However, the state has visited more facilities this week and now says it has completed 39 percent of its inspections. It expects to complete them by mid-July.

In addition to those coronavirus-specific inspections, Farwell said that Maine DHHS has conducted 10 other inspections of nursing homes during the pandemic, but that it was limited in how often it could send inspectors to facilities because of a federal directive in March that they would need to wear protective equipment on those visits.

Maine was able to resume the coronavirus-specific visits to nursing homes in late May after obtaining a sufficient supply of equipment for the inspectors, Farwell said.

She also said that the state’s general support of nursing homes has included conducting a remote survey of their needs in April, holding regular conference calls with their directors and providing widespread testing and supplies of emergency equipment to facilities that have had confirmed outbreaks.

Some public health experts have criticized states for not prioritizing the use of protective equipment to let inspectors visit nursing homes earlier on in the pandemic, given how vulnerable their elderly residents are to COVID-19 and how quickly it can spread in close quarters.

“I think after those first few weeks we should have had personal protective equipment in place for the inspectors and doing these inspections remotely is really second best,” David Grabowski, an expert in aging and long-term care at Harvard Medical School, told Politico. “I think having more eyes on what’s happening is really important.”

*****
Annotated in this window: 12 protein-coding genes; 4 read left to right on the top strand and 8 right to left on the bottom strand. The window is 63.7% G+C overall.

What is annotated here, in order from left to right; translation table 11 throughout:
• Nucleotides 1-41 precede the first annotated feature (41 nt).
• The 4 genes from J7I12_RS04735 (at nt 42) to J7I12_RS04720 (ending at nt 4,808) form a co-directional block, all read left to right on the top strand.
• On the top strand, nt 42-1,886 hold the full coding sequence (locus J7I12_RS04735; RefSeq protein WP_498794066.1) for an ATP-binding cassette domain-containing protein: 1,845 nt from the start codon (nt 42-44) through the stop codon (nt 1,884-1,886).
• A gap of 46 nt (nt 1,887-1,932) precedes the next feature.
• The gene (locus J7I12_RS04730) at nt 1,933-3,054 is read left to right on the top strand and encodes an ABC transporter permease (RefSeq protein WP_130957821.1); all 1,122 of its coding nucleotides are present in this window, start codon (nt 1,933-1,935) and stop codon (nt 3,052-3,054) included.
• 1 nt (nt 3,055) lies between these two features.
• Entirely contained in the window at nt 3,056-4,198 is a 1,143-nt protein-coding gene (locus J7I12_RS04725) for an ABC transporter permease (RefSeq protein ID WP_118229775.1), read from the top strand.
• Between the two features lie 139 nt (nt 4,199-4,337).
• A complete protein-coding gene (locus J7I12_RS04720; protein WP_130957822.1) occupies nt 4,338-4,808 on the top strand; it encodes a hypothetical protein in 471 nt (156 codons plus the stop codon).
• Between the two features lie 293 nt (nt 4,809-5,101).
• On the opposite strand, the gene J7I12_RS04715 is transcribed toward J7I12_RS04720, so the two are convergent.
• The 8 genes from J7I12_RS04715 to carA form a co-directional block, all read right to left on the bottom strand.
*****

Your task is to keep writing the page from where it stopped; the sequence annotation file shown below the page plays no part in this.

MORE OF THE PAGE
But several people involved with Maine’s long-term care community defended the state’s approach. Brenda Gallant, executive director of the state’s long-term care ombudsman program, said that Maine was “proactive” when it asked her group to conduct a statewide telephone survey of nursing homes and other long-term care facilities in April to assess what help they needed to fend off COVID-19.

“We were ahead of the country in terms of reaching out to facilities by phone, in terms of intensive outreach to ask them about all practices for infection control,” Gallant said.

While there have been COVID-19 outbreaks at about a dozen of Maine’s long-term care centers, including some that have caused multiple deaths, the state’s nursing homes have overall fared well compared to the rest of the country. There have been an average of 22 coronavirus cases and 4.7 deaths for every 1,000 nursing home residents in Maine, which are both among the lowest rates in the country, according to federal data.

Joel Rogers, the administrator of Market Square Health Care Center, a 76-bed nursing home in South Paris, said he understands the need for state inspections to highlight deficiencies in elder care facilities, but he thinks officials were right to spend the early days of the pandemic collecting protective equipment, boosting testing and helping facilities to understand the new health threat they were facing.

“Not sending surveyors into a building was probably a good thing until we learned more about how to protect ourselves,” he said. “We had tremendous shortages of [personal protective equipment] throughout the state. We were having to use masks more than once and not having enough gowns. All of that was, in my opinion, a much better focus.”